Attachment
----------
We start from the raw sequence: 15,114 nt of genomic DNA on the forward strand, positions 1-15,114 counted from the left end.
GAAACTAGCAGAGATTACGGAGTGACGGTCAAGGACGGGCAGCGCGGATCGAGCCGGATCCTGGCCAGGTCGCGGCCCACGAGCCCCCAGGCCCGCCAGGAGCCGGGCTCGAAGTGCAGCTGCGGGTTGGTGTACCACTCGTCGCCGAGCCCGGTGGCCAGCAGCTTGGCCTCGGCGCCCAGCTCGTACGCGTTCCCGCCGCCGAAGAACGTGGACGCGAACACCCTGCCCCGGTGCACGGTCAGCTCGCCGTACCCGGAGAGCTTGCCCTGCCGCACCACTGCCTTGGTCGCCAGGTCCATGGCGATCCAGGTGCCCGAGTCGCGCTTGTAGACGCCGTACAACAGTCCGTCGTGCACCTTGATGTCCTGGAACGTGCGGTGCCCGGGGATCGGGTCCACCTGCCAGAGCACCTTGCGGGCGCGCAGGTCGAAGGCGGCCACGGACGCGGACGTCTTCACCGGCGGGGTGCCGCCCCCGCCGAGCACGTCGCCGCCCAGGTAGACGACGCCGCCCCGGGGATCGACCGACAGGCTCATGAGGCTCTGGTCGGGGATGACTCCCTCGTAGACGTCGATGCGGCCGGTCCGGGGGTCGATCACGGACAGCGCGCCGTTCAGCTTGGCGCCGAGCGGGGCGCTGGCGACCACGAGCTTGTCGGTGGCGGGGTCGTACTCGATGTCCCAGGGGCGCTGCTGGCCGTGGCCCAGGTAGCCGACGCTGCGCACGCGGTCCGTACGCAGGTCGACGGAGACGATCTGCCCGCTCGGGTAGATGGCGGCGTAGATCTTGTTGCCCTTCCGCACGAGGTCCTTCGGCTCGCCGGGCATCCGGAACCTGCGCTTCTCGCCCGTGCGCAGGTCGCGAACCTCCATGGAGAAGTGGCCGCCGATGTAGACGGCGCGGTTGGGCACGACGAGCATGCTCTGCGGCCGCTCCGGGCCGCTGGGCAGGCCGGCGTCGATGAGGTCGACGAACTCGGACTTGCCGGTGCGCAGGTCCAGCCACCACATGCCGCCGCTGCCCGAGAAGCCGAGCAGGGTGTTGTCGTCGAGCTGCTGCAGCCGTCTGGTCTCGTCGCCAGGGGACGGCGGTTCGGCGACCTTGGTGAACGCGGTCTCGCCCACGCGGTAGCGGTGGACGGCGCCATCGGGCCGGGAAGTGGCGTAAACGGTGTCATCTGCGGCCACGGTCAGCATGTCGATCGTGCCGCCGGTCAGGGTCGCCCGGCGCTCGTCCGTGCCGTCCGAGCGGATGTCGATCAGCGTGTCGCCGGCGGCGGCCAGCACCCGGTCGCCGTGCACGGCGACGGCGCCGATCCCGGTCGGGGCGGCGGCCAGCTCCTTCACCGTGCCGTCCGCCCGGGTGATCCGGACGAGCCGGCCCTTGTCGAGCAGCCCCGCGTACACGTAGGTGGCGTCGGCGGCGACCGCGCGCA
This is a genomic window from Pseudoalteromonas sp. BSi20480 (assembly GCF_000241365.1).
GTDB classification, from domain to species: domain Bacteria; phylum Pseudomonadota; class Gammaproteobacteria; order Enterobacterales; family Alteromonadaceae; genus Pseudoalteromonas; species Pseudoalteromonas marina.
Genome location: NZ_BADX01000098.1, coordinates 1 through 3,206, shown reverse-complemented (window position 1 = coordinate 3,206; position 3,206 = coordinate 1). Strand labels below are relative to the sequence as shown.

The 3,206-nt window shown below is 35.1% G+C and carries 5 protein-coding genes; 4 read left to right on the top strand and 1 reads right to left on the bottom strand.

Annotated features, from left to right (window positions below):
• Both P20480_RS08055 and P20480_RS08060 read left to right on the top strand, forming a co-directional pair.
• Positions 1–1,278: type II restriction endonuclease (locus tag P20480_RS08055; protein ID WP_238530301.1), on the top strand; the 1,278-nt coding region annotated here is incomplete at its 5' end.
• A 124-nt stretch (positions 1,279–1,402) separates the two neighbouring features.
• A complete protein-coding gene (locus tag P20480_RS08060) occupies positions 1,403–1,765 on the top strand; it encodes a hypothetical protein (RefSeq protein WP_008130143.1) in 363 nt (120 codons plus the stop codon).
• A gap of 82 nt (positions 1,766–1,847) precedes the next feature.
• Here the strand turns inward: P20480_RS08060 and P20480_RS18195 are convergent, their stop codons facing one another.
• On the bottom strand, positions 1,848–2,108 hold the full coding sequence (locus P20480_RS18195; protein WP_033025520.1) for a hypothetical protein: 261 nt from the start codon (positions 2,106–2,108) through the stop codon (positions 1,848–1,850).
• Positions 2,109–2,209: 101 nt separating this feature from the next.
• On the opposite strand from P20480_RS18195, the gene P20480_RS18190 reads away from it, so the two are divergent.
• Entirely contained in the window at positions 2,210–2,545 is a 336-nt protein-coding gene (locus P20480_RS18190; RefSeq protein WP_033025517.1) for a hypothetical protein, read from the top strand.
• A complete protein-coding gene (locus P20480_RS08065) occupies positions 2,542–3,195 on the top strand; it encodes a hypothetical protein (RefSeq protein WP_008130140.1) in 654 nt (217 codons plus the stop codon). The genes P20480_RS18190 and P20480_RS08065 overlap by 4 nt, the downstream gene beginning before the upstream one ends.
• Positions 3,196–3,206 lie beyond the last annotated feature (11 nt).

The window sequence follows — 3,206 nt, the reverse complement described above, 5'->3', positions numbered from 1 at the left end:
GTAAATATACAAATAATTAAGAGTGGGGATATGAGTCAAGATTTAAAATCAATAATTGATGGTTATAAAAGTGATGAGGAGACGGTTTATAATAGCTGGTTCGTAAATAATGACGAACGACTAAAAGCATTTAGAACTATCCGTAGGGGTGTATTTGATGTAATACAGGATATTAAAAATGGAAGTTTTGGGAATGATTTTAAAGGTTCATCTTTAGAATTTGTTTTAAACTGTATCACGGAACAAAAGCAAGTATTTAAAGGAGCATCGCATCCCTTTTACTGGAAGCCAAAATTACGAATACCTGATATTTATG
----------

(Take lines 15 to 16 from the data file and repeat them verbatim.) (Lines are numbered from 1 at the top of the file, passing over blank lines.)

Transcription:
• Positions 2,109–2,209: 101 nt separating this feature from the next.
• On the opposite strand from P20480_RS18195, the gene P20480_RS18190 reads away from it, so the two are divergent.